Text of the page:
Solution found for WiFi clients disconnects

As many of you face problems with clients “random” disconnects from wifi I decided to share my solution for this problem.

In my case some android devices were disconnecting few minutes after the display was off.
Probably you tried the disassoc_low_ack option already as recommended on some forums but for me it was no sense becasue my log did not show anything like “disconnected due to excessive missing ACKs”.

In my case it was “deauthenticated due to local deauth request”.
To investigate your reason for disconnects just keep running:
tail -f -n +0 /tmp/log/messages | grep 'hostapd\|ath:\|ath10\|wlan'
so you can immediately see all events related to wifi (in case of ath9 or other udate the command accordingly).
What I could see is that every 10 minutes (600 seconds) is done WPA Group Cipher rekeying (info hostapd[]: wlan0: STA xx:xx:xx:xx:xx:xx WPA: pairwise key handshake completed (RSN)).
And just after this android device disconnected and in log appeared hostapd message like deauthenticated due to local deauth request.
I think this is related to some device power save / standby mode as they simply did not receive/process this rekeying.

Because my setting is WPA2 PSK/CCMP then I set interval for rekeying from 600s (10 minutes) to 86400s (24 hrs) which is mentioned as default for CCMP in hostapd documentation (

Time interval for rekeying GTK (broadcast/multicast encryption keys) in seconds (dot11RSNAConfigGroupRekeyTime)
This defaults to 86400 seconds (once per day) when using CCMP/GCMP as the group cipher and 600 seconds (once per 10 minutes) when using TKIP as the group cipher.

So in /etc/config/wireless update all required interfaces:

config wifi-iface
   option wpa_group_rekey '86400'

and after wifi reload check /tmp/run/hostapd-phy0.conf (or phy1) if interfaces are updated correctly with wpa_group_rekey=86400

I don’t know how much I hit directly the problem or how much this is just workaround or temp fix but it works great.

Just to mention I was playing with more options like skip_inactivity_poll and max_inactivity etc. which seems to be amazing for specific environment tuning needs.

Leave comments if this is working for you or if you found any other fix for disconnect problem…


It is not problem for me now as I exchanged USB dongles with PCI card, but before on USB dongles WIFI it was REALLY ANNOYING issue. I would update my wireless config accordingly but if it will be proven to correct this unwated behaviour, maybe it should be retrofitted into turris default configuration.

I can confirm. I modified the same values months in the past - it was a great stability improve (in my config I do the rekeying at 2400) for some clients (Cyanogen Dashboards).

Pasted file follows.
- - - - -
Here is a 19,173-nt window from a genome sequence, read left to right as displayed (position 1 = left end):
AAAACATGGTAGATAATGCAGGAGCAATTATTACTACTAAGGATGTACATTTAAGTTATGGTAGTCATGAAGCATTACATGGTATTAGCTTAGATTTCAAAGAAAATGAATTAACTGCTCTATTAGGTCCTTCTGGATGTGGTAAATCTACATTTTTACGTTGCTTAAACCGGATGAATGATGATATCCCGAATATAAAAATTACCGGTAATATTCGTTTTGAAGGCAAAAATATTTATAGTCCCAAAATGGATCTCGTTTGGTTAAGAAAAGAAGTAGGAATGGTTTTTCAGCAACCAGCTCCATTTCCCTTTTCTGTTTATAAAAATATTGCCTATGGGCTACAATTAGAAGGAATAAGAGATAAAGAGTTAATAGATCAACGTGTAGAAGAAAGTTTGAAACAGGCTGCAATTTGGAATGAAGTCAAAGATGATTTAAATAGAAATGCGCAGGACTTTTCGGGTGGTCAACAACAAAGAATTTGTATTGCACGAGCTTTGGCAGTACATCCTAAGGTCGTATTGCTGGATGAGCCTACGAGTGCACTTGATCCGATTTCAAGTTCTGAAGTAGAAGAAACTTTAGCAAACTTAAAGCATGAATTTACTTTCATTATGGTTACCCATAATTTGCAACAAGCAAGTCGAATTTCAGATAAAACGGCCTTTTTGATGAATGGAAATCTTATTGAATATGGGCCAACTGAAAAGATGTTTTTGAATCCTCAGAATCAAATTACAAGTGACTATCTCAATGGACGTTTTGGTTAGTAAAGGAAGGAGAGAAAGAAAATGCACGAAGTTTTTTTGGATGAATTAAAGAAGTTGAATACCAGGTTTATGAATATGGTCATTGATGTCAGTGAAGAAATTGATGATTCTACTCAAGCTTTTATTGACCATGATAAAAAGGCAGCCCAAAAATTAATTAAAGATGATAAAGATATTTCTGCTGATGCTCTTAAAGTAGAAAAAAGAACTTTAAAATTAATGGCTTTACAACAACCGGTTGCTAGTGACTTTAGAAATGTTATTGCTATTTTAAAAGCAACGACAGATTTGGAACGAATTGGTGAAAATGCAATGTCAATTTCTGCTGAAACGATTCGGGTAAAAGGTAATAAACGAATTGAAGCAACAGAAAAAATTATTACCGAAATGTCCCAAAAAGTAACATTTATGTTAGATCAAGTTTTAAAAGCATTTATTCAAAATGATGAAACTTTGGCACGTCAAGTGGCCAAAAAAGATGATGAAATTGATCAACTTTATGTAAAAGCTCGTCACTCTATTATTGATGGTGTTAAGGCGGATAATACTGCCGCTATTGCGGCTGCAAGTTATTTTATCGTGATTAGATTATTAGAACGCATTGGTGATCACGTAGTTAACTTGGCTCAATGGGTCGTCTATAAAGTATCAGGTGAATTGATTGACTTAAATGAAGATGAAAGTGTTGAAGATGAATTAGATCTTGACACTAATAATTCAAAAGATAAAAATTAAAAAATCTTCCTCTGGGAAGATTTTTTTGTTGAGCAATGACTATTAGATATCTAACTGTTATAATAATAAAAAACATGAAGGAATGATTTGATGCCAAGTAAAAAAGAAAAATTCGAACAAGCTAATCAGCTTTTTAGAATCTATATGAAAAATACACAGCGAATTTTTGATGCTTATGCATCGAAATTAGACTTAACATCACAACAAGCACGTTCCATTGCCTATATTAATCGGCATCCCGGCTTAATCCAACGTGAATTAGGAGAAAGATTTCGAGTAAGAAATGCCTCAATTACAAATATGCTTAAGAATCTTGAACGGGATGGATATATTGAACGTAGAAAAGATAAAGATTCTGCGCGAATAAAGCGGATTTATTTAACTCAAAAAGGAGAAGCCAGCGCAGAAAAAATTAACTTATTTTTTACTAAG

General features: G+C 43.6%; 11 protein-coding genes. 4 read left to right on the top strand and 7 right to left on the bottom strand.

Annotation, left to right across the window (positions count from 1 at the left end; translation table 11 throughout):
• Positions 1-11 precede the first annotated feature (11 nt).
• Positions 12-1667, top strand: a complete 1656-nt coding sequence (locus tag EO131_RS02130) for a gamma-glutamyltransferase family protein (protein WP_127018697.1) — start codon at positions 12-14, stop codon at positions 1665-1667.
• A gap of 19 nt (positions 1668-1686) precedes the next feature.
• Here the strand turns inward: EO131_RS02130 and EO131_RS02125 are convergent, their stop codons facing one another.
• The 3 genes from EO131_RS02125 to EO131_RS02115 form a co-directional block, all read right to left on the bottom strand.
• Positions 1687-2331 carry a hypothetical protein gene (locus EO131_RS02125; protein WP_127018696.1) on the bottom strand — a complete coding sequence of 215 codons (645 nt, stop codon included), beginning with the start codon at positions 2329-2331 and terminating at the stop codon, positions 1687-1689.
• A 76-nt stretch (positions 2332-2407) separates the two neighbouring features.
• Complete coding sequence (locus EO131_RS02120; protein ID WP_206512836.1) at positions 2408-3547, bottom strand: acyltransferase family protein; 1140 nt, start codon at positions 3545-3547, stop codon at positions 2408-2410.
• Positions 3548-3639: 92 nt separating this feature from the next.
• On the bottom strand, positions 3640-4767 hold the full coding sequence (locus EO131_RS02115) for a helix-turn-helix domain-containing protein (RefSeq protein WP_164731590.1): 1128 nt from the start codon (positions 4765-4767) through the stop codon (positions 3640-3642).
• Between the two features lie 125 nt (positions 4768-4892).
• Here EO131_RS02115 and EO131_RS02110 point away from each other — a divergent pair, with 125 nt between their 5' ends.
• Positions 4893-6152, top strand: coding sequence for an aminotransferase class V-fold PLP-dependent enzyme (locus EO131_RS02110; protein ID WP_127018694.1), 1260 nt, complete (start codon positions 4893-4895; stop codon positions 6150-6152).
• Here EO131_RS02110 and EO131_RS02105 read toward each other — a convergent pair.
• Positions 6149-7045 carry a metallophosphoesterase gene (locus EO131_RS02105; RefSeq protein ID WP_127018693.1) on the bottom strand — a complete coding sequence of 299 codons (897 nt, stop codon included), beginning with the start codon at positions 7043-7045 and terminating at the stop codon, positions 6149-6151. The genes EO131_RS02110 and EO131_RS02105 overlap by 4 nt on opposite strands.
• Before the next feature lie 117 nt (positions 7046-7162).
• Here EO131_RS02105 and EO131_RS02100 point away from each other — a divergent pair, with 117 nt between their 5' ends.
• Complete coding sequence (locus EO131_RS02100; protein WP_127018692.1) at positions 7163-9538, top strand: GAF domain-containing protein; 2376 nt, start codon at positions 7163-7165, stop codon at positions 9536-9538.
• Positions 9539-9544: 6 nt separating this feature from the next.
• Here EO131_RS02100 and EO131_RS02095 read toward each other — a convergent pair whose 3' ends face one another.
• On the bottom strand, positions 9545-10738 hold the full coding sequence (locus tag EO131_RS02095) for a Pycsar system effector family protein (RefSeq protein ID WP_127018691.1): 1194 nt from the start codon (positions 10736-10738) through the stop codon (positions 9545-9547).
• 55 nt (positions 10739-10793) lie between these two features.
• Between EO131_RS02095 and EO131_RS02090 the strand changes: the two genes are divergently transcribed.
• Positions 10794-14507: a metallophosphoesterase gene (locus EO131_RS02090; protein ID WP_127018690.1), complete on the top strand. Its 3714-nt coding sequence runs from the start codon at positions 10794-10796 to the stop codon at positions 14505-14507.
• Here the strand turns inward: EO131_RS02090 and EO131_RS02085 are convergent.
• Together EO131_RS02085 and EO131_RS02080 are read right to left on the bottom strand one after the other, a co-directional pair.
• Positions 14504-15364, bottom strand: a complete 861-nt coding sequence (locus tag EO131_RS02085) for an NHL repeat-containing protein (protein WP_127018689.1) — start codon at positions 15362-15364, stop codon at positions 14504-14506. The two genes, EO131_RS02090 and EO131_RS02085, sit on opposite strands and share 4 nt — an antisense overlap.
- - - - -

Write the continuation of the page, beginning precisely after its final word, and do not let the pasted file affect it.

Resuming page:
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There is no such default configuration. If I understand change correctly then change has to be done somewhere inside Luci. We don’t maintain Luci. I would suggest you to contact upstream with this (also before that check if they haven’t fixed it already. We have old version of luci because of dependencies and old openwrt tree.).

I think many of Omnia BFUs is claiming this issue to be Omnia problem. They don’t care about upstream approach they just want plug-and-forget functionality.
I think Omnia team should take the responsibility to fix this issue by own workaround or contact upstream because as I said customers are expecting 100% functionality out of the box and those “upstream” problems waste the name of Omnia as product (don’t buy Omnia because this and this is not working). At least such elementary functions like wifi on default radios should take more care.

For some environments the change can be a security issue. My personal view is, that for most environment you could slightly modify the value.

Quote from “Real 802.11 Security: Wi-Fi Protected Access and 802.11i:”

"If a mobile device chooses to leave the Wi-Fi LAN, it should notify the access point by sending an IEEE 802.11 disassociate message. When it does this, the access point erases the copy of the pairwise keys for the departing mobile device and stops sending it messages. If the device wants to rejoin later, it must go through the whole key establishment phase from scratch. But what about the group key? Even though the device has left the network, it can still receive and decrypt the multicasts that are sent because it still has a valid group key available. This is not acceptable from a security standpoint; if a device leaves the network, it should no longer be allowed any access at all.

The solution to this problem is to change the group key when a device leaves the network. This is a bit like changing the locks on your house after a long-term guest leaves; you don’t want anyone to have a door key who is not living in your house. So group keys have an added complication: the need to rekey."

So changing the rekey time opens this (possible) gap. Please consider.


You’re right. Anyway for home environment it’s OK I think. I will try to find out the minimum rekeying period for stand by devices.
On the other hand - I have no problem if device which was once authorizated will listen to multicast.
In real world I see no risks and reason to do so - get connected and then disconnect and not connect again but listen to multicast only.
If there would be real security risk like this then there are many others finally not let me use wifi at all.

BTW this option is related I think:

Rekey GTK when any STA that possesses the current GTK is leaving the BSS.

So the rekeying period doesn’t matter so much because once device disconnects then remaining devices should be rekeyed by default.